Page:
As voted for by Bay of Plenty residents, Brett Atkinson visits the best Maunganui eateries within reach by electric scooter
The noticeboard inside Mount Maunganui's popular Tay Street Store may be promoting "pilates on the beach" and guided breath-work sessions, but my favourite way to start the day usually involves coffee and baked goods. Especially when it's a cinnamon bun that's been judged best in class by public vote.
An outside table at Tay Street is the ideal location to plan a day negotiating Mount Maunganui's new Dine on a Lime food trail. Eighteen venues around the Mount are offering favourite dishes as voted on by Bay of Plenty foodies, and all are easily reached on a Lime scooter. And while the full itinerary of venues is undeniably tempting – offering everything from Vietnamese duck salad to cheese scones and salted caramel wellness bowls – I decide on a more focused exploration of six local hotspots.
Picking up a Lime in the lee of Ocean Beach's sand dunes, I zip northwest along Marine Parade towards the leviathan profile of Mauao (Mount Maunganui), passing Norfolk pines now much taller than in my childhood memories. There's time to stroll to the forested northern tip of Moturiki Island, in different times a quarry, Marineland and water fun park, before continuing on the Mount's wooden oceanfront boardwalk to stop number two.
Inspired by her travels in Turkey and the Middle East, Malika Ganley added Turkish eggs to the menu at The General, and the dish – also known as cilbir – is one of the Mount's most popular brunch options. Poached eggs combine with house-made labneh and a brick-red sprinkling of Aleppo chilli flakes, while toasted sourdough and fried zucchini chips add variety and crunch. Malika pops out of the kitchen to say hi, and as we share favourite food-based travel memories, I'm discovering my Dine on a Lime map is a handy introduction to Mount Maunganui's most interesting dishes.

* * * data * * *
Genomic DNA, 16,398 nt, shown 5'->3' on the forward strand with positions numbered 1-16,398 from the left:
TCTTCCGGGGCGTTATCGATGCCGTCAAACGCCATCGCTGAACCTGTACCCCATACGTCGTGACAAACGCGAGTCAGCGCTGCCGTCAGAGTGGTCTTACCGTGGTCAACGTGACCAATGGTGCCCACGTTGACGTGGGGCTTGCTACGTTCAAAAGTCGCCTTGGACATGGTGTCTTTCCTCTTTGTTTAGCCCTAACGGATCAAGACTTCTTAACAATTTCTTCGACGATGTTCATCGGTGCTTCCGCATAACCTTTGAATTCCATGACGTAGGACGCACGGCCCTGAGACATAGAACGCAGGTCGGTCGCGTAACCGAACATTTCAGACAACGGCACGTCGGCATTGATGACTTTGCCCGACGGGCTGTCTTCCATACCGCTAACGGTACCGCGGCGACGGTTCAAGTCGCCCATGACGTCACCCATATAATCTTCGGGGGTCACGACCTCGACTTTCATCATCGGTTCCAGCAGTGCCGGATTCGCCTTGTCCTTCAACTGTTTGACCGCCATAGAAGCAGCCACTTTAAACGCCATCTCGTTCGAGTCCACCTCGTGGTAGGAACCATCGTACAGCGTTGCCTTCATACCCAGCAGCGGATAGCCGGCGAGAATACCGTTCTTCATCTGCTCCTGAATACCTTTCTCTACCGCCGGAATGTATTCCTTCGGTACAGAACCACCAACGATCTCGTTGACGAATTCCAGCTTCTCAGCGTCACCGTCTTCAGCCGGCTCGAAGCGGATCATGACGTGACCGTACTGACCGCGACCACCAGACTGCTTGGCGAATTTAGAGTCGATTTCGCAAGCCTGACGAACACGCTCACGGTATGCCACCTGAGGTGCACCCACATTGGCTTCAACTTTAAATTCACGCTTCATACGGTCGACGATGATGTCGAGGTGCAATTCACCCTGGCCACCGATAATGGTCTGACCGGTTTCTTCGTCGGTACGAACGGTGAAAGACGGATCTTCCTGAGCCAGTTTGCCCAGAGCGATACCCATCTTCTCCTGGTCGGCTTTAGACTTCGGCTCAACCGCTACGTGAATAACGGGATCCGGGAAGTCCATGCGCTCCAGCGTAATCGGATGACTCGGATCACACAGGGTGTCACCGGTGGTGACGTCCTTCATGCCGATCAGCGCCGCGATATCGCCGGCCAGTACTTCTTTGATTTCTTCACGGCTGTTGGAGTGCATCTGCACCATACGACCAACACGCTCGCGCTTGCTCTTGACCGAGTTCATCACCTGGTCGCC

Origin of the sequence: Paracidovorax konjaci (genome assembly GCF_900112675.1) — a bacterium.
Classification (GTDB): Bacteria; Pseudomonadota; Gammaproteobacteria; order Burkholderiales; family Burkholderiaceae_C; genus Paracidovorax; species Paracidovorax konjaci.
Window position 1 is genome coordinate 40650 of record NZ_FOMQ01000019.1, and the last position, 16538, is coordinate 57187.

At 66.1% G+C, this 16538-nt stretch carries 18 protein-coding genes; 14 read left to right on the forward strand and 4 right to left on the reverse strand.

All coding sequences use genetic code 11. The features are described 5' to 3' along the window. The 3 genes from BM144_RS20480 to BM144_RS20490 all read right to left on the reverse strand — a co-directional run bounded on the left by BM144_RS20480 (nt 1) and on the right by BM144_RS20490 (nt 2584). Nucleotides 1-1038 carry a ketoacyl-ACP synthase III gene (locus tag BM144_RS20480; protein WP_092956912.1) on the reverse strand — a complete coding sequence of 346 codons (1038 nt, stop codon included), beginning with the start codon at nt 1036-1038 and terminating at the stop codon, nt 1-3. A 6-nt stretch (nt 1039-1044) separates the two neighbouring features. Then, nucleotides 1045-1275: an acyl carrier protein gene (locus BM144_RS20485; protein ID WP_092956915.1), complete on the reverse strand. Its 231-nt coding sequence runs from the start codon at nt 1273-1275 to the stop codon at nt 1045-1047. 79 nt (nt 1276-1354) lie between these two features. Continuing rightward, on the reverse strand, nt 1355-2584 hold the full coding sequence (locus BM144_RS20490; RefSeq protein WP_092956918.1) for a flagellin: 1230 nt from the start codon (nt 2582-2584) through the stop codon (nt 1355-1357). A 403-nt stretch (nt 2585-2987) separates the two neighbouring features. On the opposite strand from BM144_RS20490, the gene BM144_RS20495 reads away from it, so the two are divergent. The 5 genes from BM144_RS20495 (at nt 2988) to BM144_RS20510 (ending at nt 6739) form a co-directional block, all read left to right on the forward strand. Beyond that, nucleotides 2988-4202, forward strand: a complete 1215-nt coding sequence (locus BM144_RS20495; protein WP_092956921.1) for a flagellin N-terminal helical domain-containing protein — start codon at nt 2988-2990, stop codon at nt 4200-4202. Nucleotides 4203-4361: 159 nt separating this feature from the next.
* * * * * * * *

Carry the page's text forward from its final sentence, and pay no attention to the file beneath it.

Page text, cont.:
Stop three is just across Pacific Ave, so to prepare for impending Italian flavours I tackle the gentle 3km loop track around the base of Mauao, taking in views of Matakana Island and detouring up and down to a few quiet coves. Given my dining agenda for the rest of the day, I should probably be taking on the more challenging summit track.
Back on Pacific Ave, it's an Aperol Spritz and Allbirds kind of day at Alpino, and glasses of sparkling prosecco also reinforce the notion that the Mount's occasional dedication to Lululemon activewear and healthy living only goes so far. Afternoon sunshine is adding a touch of the Med, and the southern European reverie is reinforced by snatches of Italian being traded between the kitchen and waitstaff. Playing the Dine on a Lime long game, I manage to avoid ordering a Negroni and instead team sparkling water with Alpino's signature dish of crayfish ravioli.
Dessert options are tempting at Alpino, but it's back on the scooter to stop four. Crafted as a tribute to the All Blacks, Mount Made's Black Hokey Pokey icecream confounds the senses with its indigo-meets-grey hue ambushed by a smooth hit of butterscotch. Activated charcoal provides the colour apparently, a health benefit no doubt welcomed by Richie and Gemma McCaw when they stopped by Mount Made a few weeks earlier. After taking in a pop-up acoustic gig at the nearby Mount Mainstreet information centre – blues and soul with a Latin twist – it's off to stop number five.
Part of Bayfair's Dine eating and drinking precinct, a shopping mall is a surprising location for the innovative dishes at Izakai Bar & Eatery. Co-owners Liam Millard and Ryan Christensen first envisaged a restaurant blending informal Japanese izakaya-style and Māori flavours while at the Rugby Sevens in Hong Kong. From the Dine on a Lime recommendations, I order the hāngi pork ramen, packed with smokey pork belly, but also try their signature pāua and pork dumplings. I finally succumb to a Negroni, given a local spin with Tanqueray gin infused with seasonal figs and the peppery hit of foraged kawakawa. There's certainly a decent hit from the cocktail's gin and vermouth, so I wisely opt for the security of a short 2km Uber hop to the final stop of the day.
Crammed with kale, courgette, carrot and red onion, the Tiki dumplings at Johney's Dumpling House at The Rising Tide were actually created in response to Kiwi music legend Tiki Taane asking if there were vegetarian options on the menu. After more than nine hours of on and off eating, I'm in no shape to try his favourites and instead focus on a beer from one of The Rising Tide's 40 taps.
After a day of two-wheeled fun, of course I choose Mount Brewing's hazy IPA infused with orange peel and makrut lime leaves.
See www.bayofplentynz.com/dine/dine-on-a-lime/ for more information and a downloadable map.